THE VATICAN YEAR BOOK Annuario Pontificio,  lists all the popes, but other references sometimes arrange them in a slightly different order especially before the 3rd century. Much of our information about the early popes comes fromLiber Pontificalis   (LP)  and the Liberian Catalogue  (LC)   Both were started  in the 4th century, with the former (which eventually incorporated LC) updated until 1464. There is an 1886 French translation of LP with commentary by Abbe Louis Duchesne, and a 1916 English translation by Louise Ropes Loomis, published by Columbia University Press. The earliest historians--Clement of Rome  c. 95; Ignatius of Antioch c.100;  Tertullian (c. 160-225);  Eusebius c. 260; and Irenaeus, bishop of Lyons, who (c. 190) wrote five books comparing the doctrines of rival sects--are credited in the text that follows as (C), (Ig), (T), (Eu) or (Ir),  respectively.

   Anti-popes were usually chosen because of factional differences over what might today seem to be obscure theological arguments, their significance especially magnified after the Roman empire split into two and the papacy became involved in political  disputes between Rome and Constantinople.  The battle between popes and emperors for ultimate supremacy, spiritual or temporal, continued for centuries. We should remember that popes are fallible human beings, a few benevolent geniuses, others dolts; some indisputably saintly, others less so--probably to roughly the same extent as any other 263 powerful men during our 2,000 years  of  Christian history.  Petri dignitas etiam in indigno herede non deficit  declared Pope Leo I. "The dignity of St Peter is not lacking even in an unworthy heir".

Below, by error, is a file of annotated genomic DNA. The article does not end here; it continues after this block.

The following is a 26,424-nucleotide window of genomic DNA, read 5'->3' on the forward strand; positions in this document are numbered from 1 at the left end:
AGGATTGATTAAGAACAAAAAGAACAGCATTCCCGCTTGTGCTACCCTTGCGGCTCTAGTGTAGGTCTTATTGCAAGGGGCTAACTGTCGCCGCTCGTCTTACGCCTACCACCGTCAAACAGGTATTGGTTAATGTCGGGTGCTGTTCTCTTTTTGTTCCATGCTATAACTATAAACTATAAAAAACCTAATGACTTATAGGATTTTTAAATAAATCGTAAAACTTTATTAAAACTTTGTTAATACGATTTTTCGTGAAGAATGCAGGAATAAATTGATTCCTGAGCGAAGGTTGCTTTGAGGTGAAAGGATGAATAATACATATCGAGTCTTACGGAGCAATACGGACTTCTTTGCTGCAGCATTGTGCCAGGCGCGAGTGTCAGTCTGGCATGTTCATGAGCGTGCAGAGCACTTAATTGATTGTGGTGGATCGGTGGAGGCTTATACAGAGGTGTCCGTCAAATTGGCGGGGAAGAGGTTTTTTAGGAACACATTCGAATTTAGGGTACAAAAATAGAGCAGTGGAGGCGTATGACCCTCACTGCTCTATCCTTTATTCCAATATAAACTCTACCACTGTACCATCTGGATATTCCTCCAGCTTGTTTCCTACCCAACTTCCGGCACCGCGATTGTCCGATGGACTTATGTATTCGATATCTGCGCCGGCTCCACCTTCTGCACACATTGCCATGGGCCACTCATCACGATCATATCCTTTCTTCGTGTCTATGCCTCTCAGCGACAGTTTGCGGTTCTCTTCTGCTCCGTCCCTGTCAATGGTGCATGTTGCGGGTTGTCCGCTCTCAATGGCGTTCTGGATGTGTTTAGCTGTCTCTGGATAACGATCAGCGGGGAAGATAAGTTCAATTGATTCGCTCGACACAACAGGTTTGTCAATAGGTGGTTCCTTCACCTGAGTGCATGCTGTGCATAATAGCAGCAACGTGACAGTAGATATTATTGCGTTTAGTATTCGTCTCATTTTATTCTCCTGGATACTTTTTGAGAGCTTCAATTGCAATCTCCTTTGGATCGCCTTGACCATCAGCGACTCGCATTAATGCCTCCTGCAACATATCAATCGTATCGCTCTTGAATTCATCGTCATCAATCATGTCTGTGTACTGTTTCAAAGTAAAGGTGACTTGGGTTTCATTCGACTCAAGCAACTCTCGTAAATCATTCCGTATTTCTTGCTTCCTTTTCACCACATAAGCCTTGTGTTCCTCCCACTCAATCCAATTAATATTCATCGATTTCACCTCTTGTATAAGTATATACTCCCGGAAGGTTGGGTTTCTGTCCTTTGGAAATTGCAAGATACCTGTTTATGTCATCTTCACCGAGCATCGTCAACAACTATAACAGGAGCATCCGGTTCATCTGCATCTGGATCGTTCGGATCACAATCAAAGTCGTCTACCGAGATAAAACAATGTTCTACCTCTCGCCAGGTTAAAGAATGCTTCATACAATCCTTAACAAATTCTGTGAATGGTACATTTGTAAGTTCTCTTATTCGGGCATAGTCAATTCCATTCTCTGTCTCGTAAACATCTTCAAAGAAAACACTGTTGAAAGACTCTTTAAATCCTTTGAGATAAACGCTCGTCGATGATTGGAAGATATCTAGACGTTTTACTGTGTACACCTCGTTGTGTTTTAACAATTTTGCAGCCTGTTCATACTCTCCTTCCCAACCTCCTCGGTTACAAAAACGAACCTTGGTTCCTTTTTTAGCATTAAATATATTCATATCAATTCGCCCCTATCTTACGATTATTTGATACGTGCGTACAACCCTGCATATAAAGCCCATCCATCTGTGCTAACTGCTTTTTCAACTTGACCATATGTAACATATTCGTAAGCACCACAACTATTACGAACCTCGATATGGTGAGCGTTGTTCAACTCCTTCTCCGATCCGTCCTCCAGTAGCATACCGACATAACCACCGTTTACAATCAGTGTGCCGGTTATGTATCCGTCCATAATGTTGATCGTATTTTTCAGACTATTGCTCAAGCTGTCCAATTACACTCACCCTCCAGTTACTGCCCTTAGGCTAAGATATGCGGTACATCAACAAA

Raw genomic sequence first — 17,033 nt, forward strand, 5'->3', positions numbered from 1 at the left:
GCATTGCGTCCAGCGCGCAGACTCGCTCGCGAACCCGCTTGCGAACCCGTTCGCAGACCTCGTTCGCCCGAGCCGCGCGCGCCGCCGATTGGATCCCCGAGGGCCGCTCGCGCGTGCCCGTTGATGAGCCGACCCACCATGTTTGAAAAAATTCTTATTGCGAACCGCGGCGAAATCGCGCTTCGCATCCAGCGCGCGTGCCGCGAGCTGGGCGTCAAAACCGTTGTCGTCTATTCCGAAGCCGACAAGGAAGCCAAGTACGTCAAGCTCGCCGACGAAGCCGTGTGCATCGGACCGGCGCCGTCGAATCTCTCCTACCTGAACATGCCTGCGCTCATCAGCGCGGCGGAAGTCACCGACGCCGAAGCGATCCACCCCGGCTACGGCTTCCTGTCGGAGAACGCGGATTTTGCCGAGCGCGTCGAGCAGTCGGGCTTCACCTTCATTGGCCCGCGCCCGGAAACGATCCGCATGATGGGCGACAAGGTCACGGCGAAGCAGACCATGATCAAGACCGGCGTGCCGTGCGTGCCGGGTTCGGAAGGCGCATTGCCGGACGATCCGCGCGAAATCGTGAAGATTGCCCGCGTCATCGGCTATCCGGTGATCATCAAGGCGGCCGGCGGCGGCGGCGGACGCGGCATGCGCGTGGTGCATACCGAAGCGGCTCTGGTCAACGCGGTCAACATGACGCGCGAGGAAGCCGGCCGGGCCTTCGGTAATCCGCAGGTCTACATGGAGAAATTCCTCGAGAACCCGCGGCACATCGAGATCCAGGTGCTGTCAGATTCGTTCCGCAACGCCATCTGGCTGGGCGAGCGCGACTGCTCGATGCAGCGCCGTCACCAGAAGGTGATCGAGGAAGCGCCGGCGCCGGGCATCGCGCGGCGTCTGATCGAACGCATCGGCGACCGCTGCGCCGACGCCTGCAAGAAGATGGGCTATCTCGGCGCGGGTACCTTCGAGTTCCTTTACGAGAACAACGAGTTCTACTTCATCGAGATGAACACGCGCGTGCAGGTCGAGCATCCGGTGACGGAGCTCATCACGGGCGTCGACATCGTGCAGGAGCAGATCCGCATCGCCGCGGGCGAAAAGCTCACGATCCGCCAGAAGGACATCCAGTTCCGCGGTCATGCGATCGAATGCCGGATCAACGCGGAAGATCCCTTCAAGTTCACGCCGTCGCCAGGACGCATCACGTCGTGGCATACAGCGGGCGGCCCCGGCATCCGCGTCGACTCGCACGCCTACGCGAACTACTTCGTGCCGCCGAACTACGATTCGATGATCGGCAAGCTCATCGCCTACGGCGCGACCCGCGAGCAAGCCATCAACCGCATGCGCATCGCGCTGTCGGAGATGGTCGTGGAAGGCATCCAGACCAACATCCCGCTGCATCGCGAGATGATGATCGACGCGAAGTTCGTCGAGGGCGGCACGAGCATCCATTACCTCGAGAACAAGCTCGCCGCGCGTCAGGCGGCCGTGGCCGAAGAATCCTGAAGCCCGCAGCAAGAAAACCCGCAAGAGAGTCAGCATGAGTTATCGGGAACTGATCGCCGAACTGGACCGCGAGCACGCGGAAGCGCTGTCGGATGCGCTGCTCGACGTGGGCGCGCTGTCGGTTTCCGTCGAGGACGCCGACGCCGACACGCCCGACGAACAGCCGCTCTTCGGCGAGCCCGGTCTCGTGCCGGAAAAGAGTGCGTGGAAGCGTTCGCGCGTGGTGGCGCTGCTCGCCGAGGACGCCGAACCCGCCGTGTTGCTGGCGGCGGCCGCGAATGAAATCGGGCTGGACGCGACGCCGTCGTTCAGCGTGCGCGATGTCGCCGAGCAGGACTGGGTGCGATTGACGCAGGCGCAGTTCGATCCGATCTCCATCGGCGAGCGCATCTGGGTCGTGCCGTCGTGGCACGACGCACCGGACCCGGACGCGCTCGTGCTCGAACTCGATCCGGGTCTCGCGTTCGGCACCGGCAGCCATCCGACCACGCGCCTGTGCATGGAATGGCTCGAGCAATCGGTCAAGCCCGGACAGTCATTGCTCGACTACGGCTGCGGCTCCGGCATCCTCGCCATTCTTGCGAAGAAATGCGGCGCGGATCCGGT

OTHER BOOKS consulted or quoted from include Bede's Ecclesiastical History; Legends of theSaints (The Golden Legend (GL) by Jacobus de Voragine, the 13th century archbishop of Genoa; Butler's Lives of the Saints  (B) first published in 1756; A CatholicDictionary , Routledge & Kegan Paul, 1851; (ACD) The Popes' Rights & Wrongs  (PRW) published by Truber & Co., 1860; History of the Popes  (HP) by Dr Ludwig Pastor, 1885 (Kraus Reprint, 1969); The Dictionary of Sects, Heresies &c (DSH) by John Blunt (Longmans, Green & Co.,1874); History of the Catholic Church  by Richard Henry Clarke (Gebbie, 1891);  Life & Works of St Bernard, Abbot of Clairvaux  ed, by Dom. John Mabillon (John Hodges, 1896); History of the Popes  (P.F.  Collier & Son, 1901) by Leonard Van Renke (LVR) who cites numerous 16th c. documents; The History of the Papacy   by Joseph McCabe (London, 1916); A Biographical Dictionary of the Saints  (BDS) by the Rt. Rev. F.G. Holbeck (B. Herder Book Co, 1924); History & Literature of Christianity from Tertullian to Boethius   by Pierre de Cabriolle, tr. by Herbert Wilson  (Knopf, 1925);The Book of Popes  (BP) by Dr. F.J. Bayer  (Methuen & Co, 1925); A Source Book  (SB) for Ancient Church History    by J.C. Ayer (Chas Scribners' Sons, 1926);Their Name Was Pius  by Lillian Browneolf  (Bruce Publishing, 1941); Saints & Their Emblems in English Churches  (StE) by R.L.P. Milburn, OUP 1949; Pageant of the Popes  by John Farrow (Sheed & Ward  1950); A Catholic Dictionarary-CD (Routledge & Kegan Paul, 1951); A History of Christianity  by Kenneth Scott Latourette  (Harper & Bros, 1953); The Papal Encyclicals in Their Historical Context  ed. by Anne Fremantle  (G.P. Putnams's Sons, 1956); Vatican Diplomacy   by Robert A. Graham (Princeton University Press, 1959); A History of the Christian Church  by Willis Walker (Charles Scribners' Sons,1959); Church & State in Italy (1850-1950)  by A.C. Jemolo (Basil Blackwell, 1960); The Papal Princes   by  Glenn D. Kittler (Funk & Wagnalls,1960); The Correspondence of Pope Gregory VII , tr. with intro by Ephraim Emerton (Octagon Books, 1960); Popes in the Modern World  by Frances Sugrue (Thomas P. Crowell, 1961); The Popes, a concise biographical history, (tP) ed. Eric John (Burns & Oates, 1964);  The Bad Popes  (TBP)  by E.R. Chamberlin (Dial Press, 1965);  History of the Catholic Church  by Thomas P. Neill and Raymond H Schmandt (Bruce Publishing Co., 1965); The Popes in  the World   by Anton Henze (Sidgwick & Jackson, 1965); The Silence of Pope Pius XII   by  Carlo Falconi (Little Brown & Co, 1965); the Penguin Dictionary of the Saints  (PDS) by Donald Attwater (1965); Popes from the Ghetto  by Joachim Prinz (Horizon Press, 1966); The Popes in the 20th Century : from Pius X to John XXIII  by Carlo Falconi (Little, Brown & Co. 1967); New Catholic Encyclopedia   (NCE) published by McGraw Hill, 1967; Unzipped, the popes bare all  by Arthur Frederick Ide (American Atheist Press, 1967); The Medieval Papacy  by Geofrey Barraclough  (Harcourt Brace & World, 1968); Divine Disobedience  by Francine du Plessix Gray (Knopf, 1970); The Vatican in the Age of Dictators  by Anthony Rhodes (Holt, Rinehart & Winston 1973); Catholic America  by John Cogley (Dial Press, 1973); the Dictionary of the Christian Church (Paternoster Press, 1974); The Decline & Fall of the Roman Empire  (D&F)  by Edward Gibbon  (Harvard University Press, 1977); The Popes & the Papacy  in the Early Middle Ages  by  Jeffrey Richards  (Routledge & Kegan Paul, 1979); The Final Conclave  by Malachi Martin (Stein & Day, 1978); Continuity & Change in Roman Religion  by J.H.W.G. Liebeschuetz  (Clarendon Press, 1979); Decline & Fall of the Roman Church  by Malachi Martin (G.P. Putnam's Sons, 1981); How the Pope Became Infallible  by August Bernhard Hasler  (Doubleday 1981); The Popes & the European Revolution  by Owen Chadwick (Clarendon Press 1981); A Short History of the Catholic Church  by J. Derek Holmes & Bernard W Bickers (Burns & Oates, 1984); Rome: The Biography of a City    by Christopher Hibbert (W.W. Norton, 1985); the Oxford Dictionary of Popes (ODP)  (Oxford University Press, 1986); The Catholic Fact Book   by John Deedy (Thomas More Press, 1986);   Somni Pontifici Romani   (ISPR),  a colorful poster published by Realizzato da Memmo Caporilli, Rome;  1987); the Book of Saints  (BS) published by A.C. Black, 1989; Saints & Sinners (S&S) by Eamon Duff (Yale University Press, 2002).